By Katrien Verhesschen
Katalin Ligeti, Vanessa Franssen (eds), Challenges in the Field of Economic and Financial Crime in Europe and the US (Hart Publishing, Oxford, 2017)
“A European ‘fraud hunter’ is beneficial for taxpayers”, “Fraud costs 100 euros per EU citizen” (own translations). As these examples of newspaper headlines demonstrate, economic and financial crimes are ‘hot topics’. Newspaper articles report on fraud cases on an almost daily basis. Economic and financial criminal law is a constantly evolving field of law, not only within states but also at the level of the EU, as is demonstrated by the recently adopted Council Regulation on the European Public Prosecutor’s Office. However, the globalisation and interconnectedness of financial markets, the digitalisation of our daily lives and the particularities of economic and financial crime pose considerable challenges to legislators and law enforcement trying to tackle these types of crime. The recently published ‘Challenges in the Field of Economic and Financial Crime in Europe and the US’ gives ‒ as its title suggests ‒ an interesting and at times eye-opening description of several of these challenges. Continue reading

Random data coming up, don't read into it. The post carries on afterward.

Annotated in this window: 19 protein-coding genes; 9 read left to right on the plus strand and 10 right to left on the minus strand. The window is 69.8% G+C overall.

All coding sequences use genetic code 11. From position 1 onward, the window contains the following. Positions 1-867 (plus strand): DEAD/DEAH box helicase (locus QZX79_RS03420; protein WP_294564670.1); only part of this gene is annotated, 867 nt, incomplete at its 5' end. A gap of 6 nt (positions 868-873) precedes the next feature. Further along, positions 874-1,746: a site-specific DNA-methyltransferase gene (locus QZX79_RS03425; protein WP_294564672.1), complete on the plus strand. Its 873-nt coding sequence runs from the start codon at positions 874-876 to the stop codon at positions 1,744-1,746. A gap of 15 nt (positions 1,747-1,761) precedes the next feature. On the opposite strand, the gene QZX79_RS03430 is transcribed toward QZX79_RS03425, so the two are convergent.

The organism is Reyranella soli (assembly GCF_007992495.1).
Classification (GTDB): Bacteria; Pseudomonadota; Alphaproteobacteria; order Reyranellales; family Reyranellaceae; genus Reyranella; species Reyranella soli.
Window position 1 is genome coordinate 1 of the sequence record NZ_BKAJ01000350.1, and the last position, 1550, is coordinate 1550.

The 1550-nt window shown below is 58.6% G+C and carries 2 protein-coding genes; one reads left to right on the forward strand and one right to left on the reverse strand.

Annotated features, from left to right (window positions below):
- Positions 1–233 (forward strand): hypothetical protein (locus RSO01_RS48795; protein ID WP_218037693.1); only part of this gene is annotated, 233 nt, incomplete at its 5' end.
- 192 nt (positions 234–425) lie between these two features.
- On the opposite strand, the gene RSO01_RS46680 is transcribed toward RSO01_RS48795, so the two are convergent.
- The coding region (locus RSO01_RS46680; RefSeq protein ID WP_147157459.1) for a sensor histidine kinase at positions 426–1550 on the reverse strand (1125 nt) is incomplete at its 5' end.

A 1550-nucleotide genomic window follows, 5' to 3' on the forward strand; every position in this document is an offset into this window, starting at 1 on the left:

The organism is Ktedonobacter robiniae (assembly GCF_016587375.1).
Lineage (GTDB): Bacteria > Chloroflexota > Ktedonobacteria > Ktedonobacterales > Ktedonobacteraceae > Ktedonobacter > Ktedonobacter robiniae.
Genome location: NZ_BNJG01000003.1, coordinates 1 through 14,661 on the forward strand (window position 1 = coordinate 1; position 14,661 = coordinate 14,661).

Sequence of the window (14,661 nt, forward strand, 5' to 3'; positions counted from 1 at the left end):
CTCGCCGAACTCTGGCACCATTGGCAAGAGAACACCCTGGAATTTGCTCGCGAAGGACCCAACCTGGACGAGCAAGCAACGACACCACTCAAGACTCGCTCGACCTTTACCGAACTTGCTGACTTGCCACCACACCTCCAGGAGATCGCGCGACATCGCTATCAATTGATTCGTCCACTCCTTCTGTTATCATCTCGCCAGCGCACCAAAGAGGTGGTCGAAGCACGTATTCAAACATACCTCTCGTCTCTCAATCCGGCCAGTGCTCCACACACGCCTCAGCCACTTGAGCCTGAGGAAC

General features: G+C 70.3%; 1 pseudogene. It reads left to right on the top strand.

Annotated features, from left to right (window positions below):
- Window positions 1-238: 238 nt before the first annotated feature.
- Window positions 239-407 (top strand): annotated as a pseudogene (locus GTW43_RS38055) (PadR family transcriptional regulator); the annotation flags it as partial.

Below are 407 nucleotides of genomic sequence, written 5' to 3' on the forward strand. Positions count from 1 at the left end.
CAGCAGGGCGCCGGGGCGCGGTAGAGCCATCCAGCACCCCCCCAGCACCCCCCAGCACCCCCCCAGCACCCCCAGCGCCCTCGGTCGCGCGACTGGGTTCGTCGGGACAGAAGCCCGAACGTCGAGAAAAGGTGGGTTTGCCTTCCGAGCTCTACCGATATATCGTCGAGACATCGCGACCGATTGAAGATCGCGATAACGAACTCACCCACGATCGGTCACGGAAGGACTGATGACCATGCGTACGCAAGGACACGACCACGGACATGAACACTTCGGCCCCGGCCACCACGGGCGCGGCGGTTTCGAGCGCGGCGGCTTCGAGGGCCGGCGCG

By Niovi Vavoula
Diego Acosta Arcarazo and Cian C Murphy (eds.) EU Security and Justice Law after Lisbon and Stockholm, Hart Publishing 2014, 211 pages, ISBN: 978-1-84946-422-2